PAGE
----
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ECU officials praise doctoral status

(Apr. 9, 1998)   —   East Carolina University officials cheered the April 9 decision by the University of North Carolina Board of Governors to recognize ECU as a doctoral institution.

"This is a great day for the university," said H.E. "Gene" Rayfield Jr., chair of the ECU Board of Trustees. "It is a tremendous accomplishment for our faculty, staff and students. I am proud of them and their achievements."

"Our new status will make a tremendous difference as we move toward the 21st century," Rayfield said.

"Today is a day of celebration for the entire ECU family." Chancellor Richard Eakin said, "This is a genuine milestone for East Carolina. It is truly the beginning of a new era for the university, and we are delighted that the Board of Governors has taken this step. It recognizes the outstanding work that has already been accomplished here and opens the door for even greater success."

"The formal recognition affirms the efforts of scores of East Carolina faculty members, administrators, graduate students, trustees and friends over the years," Eakin said. "It will mean new respect for ECU in the higher education community, enhanced financial resources for the university, and increased opportunities to conduct research that is vital to the entire state of North Carolina and beyond."

The ECU board at its meeting last month had asked the Board of Governors to declare East Carolina a doctoral institution. The Board of Governors at its meeting today in Chapel Hill, approved a resolution declaring that ECU is a doctoral institution. The only other doctoral institution in the UNC system is UNC-Greensboro. UNC-Chapel Hill and North Carolina State University are classified as research institutions.

The UNC General Administration classifies universities according to the criteria used by the Carnegie Foundation for the Advancement of Teaching. ECU already had crossed the doctoral threshold set by the Carnegie Foundation: Awarding at least 10 doctoral degrees annually in three or more disciplines. Requirements for doctoral degrees such as the doctor of philosophy (Ph.D.) or doctor of education (Ed.D.) include a significant research project and a dissertation. Professional degrees such as the doctor of medicine (M.D.) usually do not have such a research component, and are not counted in the Carnegie classifications.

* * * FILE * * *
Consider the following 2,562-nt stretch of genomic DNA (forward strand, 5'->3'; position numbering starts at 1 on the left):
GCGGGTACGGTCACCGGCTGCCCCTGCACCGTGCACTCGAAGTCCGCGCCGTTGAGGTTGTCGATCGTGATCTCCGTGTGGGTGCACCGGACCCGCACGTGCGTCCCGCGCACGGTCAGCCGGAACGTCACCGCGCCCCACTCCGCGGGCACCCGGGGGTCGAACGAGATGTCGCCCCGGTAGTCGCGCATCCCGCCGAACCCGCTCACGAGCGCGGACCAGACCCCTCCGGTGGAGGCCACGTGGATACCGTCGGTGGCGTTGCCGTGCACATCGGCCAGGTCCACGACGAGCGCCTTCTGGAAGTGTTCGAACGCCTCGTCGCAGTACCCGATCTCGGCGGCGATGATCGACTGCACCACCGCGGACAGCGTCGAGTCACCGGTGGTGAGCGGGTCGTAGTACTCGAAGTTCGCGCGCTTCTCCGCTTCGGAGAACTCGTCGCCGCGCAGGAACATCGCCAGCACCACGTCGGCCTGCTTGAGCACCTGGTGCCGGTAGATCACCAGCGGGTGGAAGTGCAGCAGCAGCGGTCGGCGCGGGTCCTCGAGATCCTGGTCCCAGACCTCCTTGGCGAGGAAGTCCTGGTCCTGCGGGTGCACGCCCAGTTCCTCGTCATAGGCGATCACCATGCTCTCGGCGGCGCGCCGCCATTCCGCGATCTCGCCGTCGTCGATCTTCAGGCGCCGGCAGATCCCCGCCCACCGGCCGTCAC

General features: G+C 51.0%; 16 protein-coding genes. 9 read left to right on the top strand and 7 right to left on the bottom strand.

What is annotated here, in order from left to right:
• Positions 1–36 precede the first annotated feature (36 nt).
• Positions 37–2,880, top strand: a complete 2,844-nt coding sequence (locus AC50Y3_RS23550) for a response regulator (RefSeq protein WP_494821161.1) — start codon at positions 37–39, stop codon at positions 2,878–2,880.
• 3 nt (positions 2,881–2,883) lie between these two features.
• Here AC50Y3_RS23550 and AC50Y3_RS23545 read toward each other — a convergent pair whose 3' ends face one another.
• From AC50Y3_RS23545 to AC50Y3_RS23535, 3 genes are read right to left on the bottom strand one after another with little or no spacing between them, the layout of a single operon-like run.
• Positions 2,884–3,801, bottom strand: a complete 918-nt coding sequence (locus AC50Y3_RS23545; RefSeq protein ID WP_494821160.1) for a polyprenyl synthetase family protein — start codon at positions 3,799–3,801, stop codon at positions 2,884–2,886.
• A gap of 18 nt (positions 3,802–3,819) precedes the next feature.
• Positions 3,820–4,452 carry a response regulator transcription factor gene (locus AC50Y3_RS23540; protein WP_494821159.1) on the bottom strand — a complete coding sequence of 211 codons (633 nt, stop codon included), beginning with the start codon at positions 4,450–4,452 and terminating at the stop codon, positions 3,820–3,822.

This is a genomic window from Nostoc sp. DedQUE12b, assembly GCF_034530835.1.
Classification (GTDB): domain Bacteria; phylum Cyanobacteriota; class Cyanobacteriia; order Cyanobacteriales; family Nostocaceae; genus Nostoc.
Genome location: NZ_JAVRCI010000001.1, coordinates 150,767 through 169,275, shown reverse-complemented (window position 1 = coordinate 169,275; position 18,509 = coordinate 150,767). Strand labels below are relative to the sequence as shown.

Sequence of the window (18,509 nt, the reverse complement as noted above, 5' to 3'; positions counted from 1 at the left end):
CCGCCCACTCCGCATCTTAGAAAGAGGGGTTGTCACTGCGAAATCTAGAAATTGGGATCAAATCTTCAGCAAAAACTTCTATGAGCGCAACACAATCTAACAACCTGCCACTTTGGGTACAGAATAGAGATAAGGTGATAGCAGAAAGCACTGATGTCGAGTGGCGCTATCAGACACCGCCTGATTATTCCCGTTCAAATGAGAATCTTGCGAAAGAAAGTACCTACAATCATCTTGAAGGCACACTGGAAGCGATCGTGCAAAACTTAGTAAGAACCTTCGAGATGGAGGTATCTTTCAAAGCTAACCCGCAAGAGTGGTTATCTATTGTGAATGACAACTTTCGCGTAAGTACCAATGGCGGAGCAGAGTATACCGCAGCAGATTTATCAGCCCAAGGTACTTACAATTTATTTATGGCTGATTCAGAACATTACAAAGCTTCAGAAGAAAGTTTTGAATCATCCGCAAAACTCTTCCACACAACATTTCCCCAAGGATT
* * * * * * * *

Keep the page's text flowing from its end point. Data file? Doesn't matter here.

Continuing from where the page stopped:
ECU's first doctoral degrees-in pharmacology, physiology, microbiology, anatomy and biochemistry-were authorized in 1979. Other doctoral programs are in pathology, educational leadership and communication sciences and disorders. The Board of Governors today also authorized the establishment of new doctoral programs in coastal resources management and medical biophysics.

Eakin said that all the current doctoral programs reflect extraordinary and sometimes unique strengths and expertise on the part of university faculty members. The development of future programs will follow that pattern, reflecting special areas of interest and emphasis by ECU scholars and researchers, Eakin said. New programs are likely to be interdisciplinary in nature and to have significance for this region, he said.

Don Sexauer, professor of art and chair of the ECU faculty, said the Board of Governors recognition "has been long in coming. We have been offering doctoral degrees for a number of years and the faculty are happy to see all our previous efforts rewarded. Doctoral status can only improve the quality of the institution through the faculty we hire, the quality of facilities we use in our teaching and research, and the quality of the students we can attract.

"We have come a long way since I first became a faculty member at East Carolina College," Sexauer said. "The milestones that are the most memorable are ones that have made East Caro


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